Wrap-up time for the concert season, a roundup of interesting concerts that somehow didn´t find place but deserve mention. To start, four Midday Concerts at the Gran Rex. Twenty-year-old platense" pianist Tomás Nessi won the Shell-Festivales First Prize in 2009; this recital proved his mettle with two masterpieces: Chopin´s Op.25 Etudes and Prokofiev´s Sonata Nº 7. Strong fingers, a clear mind, concentration; perhaps too impersonal but he´s very young. The Heath Quartet (debut, England), formed in 2002, is intense and precise, as shown in a fascinating combination of scores: Janácek´s Quartet Nº 1, on Tolstoi´s "The Kreutzer Sonata", and Schubert´s Quartet Nº 13, called "Rosamunde" because it quotes a famous melody from that incidental music. The flexibility and attention to detail of the Heath gave full value to both admirable pieces. No less convincing was the String Sextet of Milan´s La Scala Academy (debut), whose players offered complete understanding and technical command of dissimilar and lovely musics: the one-movement sextet that opens Richard
Strauss´opera "Capriccio" ( certainly a unique instance in the history of the genre) and Tchaikovsky´s "Souvenir de Florence", a light-hearted homage written with consumate ability. Finally, the very professional Orquesta Sinfónica Municipal de Caracas (debut) conducted by Rodolfo Saglimbeni (debut) executed a colorful Venezuelan score, "Santa Cruz de Pacairigua", and then accompanied well a master pianist, Peter Donohoe, in Rachmaninov´s virtuosic Third Concerto, played with stunning firmness and musicality.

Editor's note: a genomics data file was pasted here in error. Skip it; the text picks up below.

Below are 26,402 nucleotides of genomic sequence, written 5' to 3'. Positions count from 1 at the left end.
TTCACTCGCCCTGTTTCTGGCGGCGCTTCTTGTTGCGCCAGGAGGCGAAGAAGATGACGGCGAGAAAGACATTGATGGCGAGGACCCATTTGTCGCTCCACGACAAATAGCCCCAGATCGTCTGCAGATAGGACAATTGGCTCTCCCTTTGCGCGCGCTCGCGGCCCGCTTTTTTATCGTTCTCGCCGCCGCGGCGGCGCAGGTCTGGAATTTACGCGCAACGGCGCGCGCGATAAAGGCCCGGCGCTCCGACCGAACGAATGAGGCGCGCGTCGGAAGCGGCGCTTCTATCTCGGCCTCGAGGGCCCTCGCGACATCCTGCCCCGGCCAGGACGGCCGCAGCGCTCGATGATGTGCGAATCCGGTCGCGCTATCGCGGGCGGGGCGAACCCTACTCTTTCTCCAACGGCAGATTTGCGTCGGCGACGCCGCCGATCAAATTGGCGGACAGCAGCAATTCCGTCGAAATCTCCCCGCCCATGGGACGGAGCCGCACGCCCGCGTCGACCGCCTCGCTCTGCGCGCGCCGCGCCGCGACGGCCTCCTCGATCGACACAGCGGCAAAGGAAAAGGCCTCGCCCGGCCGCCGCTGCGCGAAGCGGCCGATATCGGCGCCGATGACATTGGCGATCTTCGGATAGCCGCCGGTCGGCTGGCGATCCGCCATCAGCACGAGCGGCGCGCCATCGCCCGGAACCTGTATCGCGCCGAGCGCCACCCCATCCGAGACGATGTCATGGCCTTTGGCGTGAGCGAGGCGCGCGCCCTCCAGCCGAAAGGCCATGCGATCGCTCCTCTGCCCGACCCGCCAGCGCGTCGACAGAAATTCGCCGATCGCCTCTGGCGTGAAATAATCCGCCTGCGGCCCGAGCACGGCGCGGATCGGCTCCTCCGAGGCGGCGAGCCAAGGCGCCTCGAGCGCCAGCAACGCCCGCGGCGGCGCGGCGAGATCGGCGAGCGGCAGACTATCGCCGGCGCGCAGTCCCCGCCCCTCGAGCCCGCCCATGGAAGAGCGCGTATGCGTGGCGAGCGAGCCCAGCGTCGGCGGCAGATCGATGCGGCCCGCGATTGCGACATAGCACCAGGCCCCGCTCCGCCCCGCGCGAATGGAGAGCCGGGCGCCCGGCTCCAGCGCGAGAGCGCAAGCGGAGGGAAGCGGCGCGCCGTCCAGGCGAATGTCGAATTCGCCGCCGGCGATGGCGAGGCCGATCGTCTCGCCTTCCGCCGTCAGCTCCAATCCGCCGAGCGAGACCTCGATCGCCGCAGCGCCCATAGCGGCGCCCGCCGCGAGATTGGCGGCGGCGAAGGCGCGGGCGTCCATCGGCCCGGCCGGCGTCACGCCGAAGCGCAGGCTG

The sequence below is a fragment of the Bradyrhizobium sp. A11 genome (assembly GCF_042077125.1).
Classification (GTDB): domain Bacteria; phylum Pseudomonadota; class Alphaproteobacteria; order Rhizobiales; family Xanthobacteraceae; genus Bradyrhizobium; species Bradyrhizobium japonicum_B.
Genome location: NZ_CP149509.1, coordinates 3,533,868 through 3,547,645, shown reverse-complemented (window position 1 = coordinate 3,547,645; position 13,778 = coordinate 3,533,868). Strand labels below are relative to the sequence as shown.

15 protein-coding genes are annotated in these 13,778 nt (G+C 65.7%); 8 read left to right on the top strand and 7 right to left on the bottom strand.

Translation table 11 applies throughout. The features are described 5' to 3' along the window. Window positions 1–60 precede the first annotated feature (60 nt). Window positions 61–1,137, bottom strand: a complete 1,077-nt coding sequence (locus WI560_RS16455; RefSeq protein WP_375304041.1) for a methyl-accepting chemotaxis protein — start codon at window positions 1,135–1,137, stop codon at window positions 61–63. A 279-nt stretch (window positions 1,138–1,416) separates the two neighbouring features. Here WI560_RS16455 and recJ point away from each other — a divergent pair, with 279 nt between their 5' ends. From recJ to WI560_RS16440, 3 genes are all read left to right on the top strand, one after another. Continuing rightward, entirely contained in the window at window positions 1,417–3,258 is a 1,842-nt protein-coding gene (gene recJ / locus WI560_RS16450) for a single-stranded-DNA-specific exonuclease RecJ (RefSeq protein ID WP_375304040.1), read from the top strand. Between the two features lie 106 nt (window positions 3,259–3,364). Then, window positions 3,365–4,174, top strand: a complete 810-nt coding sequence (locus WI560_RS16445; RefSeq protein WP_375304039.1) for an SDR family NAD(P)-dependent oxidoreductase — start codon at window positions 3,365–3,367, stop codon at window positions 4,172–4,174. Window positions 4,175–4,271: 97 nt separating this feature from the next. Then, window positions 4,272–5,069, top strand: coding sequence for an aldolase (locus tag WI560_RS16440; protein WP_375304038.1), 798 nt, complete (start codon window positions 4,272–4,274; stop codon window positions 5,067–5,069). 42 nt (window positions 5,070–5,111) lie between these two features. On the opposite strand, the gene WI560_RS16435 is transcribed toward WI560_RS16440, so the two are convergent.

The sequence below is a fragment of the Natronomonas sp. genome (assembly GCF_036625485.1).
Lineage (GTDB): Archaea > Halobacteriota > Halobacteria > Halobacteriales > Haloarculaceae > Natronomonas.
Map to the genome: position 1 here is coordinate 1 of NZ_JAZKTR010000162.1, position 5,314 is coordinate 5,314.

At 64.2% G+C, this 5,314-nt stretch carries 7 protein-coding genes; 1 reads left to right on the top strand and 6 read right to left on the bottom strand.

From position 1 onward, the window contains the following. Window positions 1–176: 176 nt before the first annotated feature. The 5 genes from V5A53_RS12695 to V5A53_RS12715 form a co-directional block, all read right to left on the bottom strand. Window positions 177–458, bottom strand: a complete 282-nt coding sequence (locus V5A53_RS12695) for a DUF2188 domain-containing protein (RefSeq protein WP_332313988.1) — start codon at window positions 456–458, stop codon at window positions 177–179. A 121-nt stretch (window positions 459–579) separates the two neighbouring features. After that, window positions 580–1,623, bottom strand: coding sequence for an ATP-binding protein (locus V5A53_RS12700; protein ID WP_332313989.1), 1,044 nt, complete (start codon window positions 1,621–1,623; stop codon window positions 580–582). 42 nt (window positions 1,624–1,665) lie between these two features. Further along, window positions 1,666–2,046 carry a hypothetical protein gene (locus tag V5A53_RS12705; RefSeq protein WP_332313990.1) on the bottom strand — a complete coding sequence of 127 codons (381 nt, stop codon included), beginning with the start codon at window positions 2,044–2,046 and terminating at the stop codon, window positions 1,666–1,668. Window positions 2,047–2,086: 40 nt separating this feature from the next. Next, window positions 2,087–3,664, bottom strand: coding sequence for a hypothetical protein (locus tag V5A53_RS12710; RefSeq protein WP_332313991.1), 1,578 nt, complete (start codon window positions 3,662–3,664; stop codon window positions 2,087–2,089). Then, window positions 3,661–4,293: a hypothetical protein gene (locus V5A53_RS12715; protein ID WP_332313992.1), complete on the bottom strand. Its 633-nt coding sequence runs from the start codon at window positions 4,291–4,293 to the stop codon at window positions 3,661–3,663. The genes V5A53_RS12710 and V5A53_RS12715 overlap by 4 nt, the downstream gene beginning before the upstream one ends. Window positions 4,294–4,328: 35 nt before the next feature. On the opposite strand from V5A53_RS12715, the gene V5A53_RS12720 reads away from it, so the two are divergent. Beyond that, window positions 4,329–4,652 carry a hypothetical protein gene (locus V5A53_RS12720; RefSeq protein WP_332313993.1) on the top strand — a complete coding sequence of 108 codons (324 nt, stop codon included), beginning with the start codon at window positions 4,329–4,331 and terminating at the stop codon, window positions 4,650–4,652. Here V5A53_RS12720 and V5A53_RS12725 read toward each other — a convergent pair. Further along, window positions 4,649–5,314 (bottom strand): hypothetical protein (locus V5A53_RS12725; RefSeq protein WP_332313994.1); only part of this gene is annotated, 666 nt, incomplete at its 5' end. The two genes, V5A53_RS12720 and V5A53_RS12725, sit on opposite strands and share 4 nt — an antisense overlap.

From time to time comes along a perfect, exquisite recital of unusual repertoire. This was the case of the closing Sofitel-La Bella Música occasion. Four expert, talented people concocted an ideal panorama of Sixteenth-century Italian Baroque: baritone Víctor Torres in his very best form, mezzosoprano Mariana Rewerski showing much progress after a long European stay, and two great players: Juan Manuel Quintana (viola da gamba) and Dolores Costoyas (theorbo). Famous names (Monteverdi, Caccini, Fescobaldi) but also plenty of little-known ones, mostly trouvailles as Barbara Strozzi, Luigi Rossi, Sigismondo D´India, Dario Castello and Biagio Marini (the hilarious "La vecchia vecchia innamorata").
The last concert of the Bach Academy brought yet another premiere of a Bach cantata, Nº 127, "Herr Jesu Christ, wahr´ Mensch und Gott" ("Lord Jesus Christ, true man and God"). Rather short, in five fragments, it has a rich orchestration: trumpet, two recorders, two oboes, strings and continuo. The best parts are the initial Choir, the soprano aria and the dramatic interplay of baritone and trumpet in the recitative and aria Nº 4 with the same text as "The trumpet shall sound" from Händel´s Messiah". Fine singing from Mónica Capra and orberto Norberto Marcos and a distinguished account of his part by trumpeter Fernando Ciancio, also the soloist in the preceding Fasch Concerto in D. Nice work from the conductor, Mario Videla, the other players and the GCC-Grupo de Canto Coral led by Néstoltor Andrenacci.